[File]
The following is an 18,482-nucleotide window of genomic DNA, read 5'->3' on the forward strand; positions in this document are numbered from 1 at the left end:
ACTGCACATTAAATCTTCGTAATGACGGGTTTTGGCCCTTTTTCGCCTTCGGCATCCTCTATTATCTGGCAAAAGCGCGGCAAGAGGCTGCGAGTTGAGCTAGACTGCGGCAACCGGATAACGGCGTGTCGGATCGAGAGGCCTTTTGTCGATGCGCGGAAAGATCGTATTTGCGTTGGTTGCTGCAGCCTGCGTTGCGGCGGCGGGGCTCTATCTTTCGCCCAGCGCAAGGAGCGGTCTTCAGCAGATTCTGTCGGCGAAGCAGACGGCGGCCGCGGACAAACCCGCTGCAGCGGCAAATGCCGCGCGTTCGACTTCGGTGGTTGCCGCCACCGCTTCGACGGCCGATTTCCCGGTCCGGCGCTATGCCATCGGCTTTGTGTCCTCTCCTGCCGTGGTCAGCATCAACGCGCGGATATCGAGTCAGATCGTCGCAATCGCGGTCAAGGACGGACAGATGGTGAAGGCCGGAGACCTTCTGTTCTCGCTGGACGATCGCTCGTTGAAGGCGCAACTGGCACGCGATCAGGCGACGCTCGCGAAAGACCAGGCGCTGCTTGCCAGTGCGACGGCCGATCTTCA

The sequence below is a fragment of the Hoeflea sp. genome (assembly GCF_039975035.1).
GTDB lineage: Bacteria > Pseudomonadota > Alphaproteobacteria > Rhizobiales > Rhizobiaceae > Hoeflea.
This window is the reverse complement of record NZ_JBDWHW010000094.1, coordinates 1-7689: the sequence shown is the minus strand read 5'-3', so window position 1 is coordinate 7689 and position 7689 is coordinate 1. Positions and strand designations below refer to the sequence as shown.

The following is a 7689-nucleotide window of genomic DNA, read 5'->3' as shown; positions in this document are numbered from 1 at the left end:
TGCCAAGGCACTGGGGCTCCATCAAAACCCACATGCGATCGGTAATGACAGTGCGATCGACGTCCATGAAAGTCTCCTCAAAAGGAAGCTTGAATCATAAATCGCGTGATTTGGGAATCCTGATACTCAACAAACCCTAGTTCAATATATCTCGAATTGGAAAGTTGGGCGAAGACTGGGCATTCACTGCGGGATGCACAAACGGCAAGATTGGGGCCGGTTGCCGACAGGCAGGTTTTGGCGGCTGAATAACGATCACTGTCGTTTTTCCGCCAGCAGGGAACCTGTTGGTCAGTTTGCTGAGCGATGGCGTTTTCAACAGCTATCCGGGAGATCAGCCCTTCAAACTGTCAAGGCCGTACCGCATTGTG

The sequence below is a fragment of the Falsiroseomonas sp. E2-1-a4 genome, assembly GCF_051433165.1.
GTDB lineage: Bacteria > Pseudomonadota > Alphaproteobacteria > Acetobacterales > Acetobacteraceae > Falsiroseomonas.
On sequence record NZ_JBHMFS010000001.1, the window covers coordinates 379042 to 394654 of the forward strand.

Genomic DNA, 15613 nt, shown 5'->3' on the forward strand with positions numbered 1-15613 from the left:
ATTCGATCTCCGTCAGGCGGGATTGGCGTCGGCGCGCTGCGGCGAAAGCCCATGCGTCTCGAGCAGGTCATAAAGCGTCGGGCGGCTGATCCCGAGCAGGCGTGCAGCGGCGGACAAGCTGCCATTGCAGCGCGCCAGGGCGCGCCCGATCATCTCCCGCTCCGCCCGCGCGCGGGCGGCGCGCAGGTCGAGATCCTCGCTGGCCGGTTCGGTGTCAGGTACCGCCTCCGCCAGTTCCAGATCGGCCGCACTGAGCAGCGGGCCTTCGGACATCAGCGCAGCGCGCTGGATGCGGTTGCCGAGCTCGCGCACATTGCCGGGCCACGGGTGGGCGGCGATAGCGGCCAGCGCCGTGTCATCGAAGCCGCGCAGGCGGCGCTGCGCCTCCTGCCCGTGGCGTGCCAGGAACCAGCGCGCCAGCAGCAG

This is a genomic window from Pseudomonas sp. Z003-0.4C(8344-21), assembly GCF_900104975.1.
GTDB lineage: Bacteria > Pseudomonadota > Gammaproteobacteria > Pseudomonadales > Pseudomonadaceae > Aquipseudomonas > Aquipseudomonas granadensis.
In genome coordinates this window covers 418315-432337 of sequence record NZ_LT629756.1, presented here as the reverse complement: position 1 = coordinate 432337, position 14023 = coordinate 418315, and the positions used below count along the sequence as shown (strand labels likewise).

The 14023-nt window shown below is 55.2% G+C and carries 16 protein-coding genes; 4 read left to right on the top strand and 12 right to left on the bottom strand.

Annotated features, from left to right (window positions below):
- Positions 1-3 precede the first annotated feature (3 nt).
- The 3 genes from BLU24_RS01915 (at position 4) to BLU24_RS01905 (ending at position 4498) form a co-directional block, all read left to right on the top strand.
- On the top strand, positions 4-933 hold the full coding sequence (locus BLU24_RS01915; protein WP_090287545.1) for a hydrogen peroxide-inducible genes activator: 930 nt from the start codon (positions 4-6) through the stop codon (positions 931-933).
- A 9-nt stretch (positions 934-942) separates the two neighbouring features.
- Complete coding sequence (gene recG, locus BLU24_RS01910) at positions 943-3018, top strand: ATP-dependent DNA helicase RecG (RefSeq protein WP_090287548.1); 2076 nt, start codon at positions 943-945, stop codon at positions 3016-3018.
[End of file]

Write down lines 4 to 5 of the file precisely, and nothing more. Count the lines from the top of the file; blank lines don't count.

GTDB lineage: Bacteria > Pseudomonadota > Alphaproteobacteria > Rhizobiales > Rhizobiaceae > Hoeflea.
This window is the reverse complement of record NZ_JBDWHW010000094.1, coordinates 1-7689: the sequence shown is the minus strand read 5'-3', so window position 1 is coordinate 7689 and position 7689 is coordinate 1. Positions and strand designations below refer to the sequence as shown.